Why Westcott?

We are a diverse, inclusive and international community, sharing a vision of ministry to all society.

Our History

Westcott House began its life in 1881 as the Cambridge Clergy Training School whose first president was the then Regius Professor of Divinity and later Bishop of Durham, Brooke Foss Westcott. A pioneering and respected New Testament priest-scholar, the school was the product of Brooke Foss Westcott’s own passionate concern to raise the standard of clergy training and so took the name of its founder after his death.

Changing with the times

Over the years Westcott House has evolved and changed with the times. Nonetheless, in significant ways we keep the vision of Bishop Westcott alive. Our mission is rooted in his belief that a deep engagement with Scripture and the sacraments forms us into the image of Christ, leading to passionate service for the renewal of the Church and the common good of society.

Bishop Westcott believed that the spirit of Scripture was ‘opposed to all dogmatism and full of all application’. Bishop Westcott’s emphasis on the Christian life as a form of biblically-motivated action in the world found its natural expression in a strong emphasis on the incarnation. Deeply inspired by the writings of the Church Fathers, particularly Irenaeus, Westcott saw Christ as the heart of Christian faith and regarded the incarnation as the ‘central event’ in the life of the world. This was the event through which God has reconciled the world to Godself and all of humanity to one another.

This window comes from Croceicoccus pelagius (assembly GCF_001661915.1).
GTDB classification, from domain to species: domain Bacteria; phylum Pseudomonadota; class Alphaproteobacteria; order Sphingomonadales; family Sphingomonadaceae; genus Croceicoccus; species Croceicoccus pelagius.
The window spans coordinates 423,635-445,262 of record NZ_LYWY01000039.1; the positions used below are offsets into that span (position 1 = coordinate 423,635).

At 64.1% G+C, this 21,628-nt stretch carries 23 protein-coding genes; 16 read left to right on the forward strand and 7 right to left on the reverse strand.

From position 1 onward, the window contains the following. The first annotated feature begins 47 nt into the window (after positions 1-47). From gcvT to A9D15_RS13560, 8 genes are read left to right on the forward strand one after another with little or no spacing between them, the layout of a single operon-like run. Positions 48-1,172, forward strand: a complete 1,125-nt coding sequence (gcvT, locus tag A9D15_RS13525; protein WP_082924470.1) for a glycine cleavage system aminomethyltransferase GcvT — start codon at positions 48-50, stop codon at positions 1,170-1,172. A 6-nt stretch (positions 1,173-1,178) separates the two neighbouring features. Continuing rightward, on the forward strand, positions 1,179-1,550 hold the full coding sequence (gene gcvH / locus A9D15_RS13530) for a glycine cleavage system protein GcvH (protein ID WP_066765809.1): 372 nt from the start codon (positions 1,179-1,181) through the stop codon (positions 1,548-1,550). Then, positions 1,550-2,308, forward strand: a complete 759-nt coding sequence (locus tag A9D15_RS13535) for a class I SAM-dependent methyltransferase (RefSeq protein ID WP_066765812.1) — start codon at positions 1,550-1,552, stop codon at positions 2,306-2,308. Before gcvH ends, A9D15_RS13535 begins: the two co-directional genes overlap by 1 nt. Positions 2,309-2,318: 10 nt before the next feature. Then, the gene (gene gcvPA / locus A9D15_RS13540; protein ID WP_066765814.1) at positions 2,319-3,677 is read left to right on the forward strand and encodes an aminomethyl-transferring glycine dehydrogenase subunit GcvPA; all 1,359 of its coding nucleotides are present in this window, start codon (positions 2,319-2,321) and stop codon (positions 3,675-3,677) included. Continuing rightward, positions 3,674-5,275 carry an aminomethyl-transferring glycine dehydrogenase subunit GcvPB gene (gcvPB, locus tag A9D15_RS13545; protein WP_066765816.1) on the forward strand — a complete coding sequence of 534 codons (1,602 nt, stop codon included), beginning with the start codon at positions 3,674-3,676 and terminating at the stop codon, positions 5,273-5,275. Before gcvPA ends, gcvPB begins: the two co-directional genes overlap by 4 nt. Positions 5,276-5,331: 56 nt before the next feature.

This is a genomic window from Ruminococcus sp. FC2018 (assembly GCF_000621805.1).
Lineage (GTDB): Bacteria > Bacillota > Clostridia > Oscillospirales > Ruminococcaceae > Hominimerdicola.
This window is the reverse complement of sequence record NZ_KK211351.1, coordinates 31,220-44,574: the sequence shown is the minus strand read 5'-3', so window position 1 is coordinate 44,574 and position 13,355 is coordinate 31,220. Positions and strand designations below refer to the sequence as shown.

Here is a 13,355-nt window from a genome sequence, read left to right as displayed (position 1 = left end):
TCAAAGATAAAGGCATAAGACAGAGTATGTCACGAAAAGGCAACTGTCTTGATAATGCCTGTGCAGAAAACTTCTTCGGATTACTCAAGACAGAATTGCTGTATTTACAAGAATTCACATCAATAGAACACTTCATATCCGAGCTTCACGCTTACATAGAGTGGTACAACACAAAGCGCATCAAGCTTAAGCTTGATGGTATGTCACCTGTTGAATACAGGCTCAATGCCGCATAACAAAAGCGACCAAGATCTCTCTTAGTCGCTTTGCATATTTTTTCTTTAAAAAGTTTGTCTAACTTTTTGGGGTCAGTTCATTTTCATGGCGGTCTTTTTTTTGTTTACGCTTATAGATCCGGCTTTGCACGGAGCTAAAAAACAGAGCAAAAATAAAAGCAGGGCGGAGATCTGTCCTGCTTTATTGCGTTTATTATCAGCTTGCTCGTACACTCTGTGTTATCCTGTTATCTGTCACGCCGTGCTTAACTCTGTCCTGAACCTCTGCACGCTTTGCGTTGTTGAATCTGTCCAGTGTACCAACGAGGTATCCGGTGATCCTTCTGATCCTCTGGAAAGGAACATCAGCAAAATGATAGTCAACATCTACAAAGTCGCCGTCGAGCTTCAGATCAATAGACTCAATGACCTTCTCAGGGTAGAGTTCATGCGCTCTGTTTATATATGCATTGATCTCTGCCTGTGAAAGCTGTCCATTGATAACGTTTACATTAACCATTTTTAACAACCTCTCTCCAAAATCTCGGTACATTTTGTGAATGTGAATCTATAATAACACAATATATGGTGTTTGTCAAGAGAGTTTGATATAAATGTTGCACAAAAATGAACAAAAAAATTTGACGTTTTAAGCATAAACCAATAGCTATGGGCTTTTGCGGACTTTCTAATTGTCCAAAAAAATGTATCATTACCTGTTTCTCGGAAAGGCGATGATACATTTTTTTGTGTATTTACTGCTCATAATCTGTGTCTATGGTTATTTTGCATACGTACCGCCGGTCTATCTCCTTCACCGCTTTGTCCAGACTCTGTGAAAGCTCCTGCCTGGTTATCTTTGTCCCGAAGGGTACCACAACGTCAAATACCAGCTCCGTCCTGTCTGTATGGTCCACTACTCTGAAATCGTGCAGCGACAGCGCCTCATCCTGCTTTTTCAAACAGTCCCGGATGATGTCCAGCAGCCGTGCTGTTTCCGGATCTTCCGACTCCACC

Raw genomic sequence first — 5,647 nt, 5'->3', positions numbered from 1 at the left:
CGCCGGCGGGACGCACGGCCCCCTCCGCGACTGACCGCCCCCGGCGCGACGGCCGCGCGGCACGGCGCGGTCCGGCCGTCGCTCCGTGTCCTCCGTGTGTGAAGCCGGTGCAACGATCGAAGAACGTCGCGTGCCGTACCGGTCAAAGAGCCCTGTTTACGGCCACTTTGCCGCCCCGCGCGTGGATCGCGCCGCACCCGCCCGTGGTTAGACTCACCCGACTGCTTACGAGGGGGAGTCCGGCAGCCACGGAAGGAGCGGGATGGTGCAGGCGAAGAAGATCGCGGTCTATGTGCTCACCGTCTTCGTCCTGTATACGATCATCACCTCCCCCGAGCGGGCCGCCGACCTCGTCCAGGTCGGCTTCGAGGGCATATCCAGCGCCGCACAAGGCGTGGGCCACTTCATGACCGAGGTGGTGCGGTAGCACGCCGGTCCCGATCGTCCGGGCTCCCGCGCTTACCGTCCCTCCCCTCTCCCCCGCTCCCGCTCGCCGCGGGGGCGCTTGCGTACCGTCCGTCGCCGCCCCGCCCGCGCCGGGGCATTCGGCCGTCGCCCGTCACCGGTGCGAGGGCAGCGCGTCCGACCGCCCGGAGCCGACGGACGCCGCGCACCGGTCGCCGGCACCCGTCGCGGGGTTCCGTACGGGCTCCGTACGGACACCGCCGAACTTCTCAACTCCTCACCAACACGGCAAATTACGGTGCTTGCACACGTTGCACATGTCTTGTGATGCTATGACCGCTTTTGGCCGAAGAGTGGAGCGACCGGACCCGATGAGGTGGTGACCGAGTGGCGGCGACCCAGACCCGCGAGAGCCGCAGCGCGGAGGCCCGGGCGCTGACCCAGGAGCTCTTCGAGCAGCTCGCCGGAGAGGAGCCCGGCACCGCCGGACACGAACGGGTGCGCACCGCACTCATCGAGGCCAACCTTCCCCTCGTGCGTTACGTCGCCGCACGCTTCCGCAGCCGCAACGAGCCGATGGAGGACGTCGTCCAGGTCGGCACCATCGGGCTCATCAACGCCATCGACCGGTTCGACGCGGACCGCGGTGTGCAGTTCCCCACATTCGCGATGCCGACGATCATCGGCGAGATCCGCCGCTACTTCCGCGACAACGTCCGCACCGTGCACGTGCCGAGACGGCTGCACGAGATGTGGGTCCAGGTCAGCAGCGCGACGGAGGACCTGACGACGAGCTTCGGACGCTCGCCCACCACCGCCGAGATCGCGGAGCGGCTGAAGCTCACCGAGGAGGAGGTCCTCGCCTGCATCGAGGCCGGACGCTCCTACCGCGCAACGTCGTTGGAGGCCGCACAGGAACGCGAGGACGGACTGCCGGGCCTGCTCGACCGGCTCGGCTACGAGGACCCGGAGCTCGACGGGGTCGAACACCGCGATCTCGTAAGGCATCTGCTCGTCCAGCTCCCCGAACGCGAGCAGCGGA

This emphasis on being formed into the image of Christ through Scripture and sacraments led to a practical outworking of the Gospel that Westcott sought to live out in his own ministry through his aspiration for a transformed world: ‘The Gospel of Christ the Word Incarnate, of God entering into our life, is indeed good tidings, good tidings to the poor’. Westcott’s diplomatic resolution of the Durham miners’ strike in 1892, as well as his presidency of the Christian Social Union from 1889, prophetically called and inspired the wider Church to attend to issues of social justice at a time of deep and systemic inequality.

Faithful lives dedicated to worship and service

Formation at Westcott House still revolves around opening the Scriptures and sharing in the sacraments to discern the presence of Christ who calls and unites us to join in with the ongoing work of the Holy Spirit in ministry and mission. As a priest, scholar, educator and prophet, Bishop Westcott’s legacy to the Church of England challenged division in the Church and called for faithful lives dedicated to worship and service. This is the spirit which Westcott House still seeks to honour today, drawing students from all backgrounds to an historic centre of Christian learning in order to prepare them for passionate ministry and mission, to contribute to lifelong learning, and to deepen committed and active discipleship.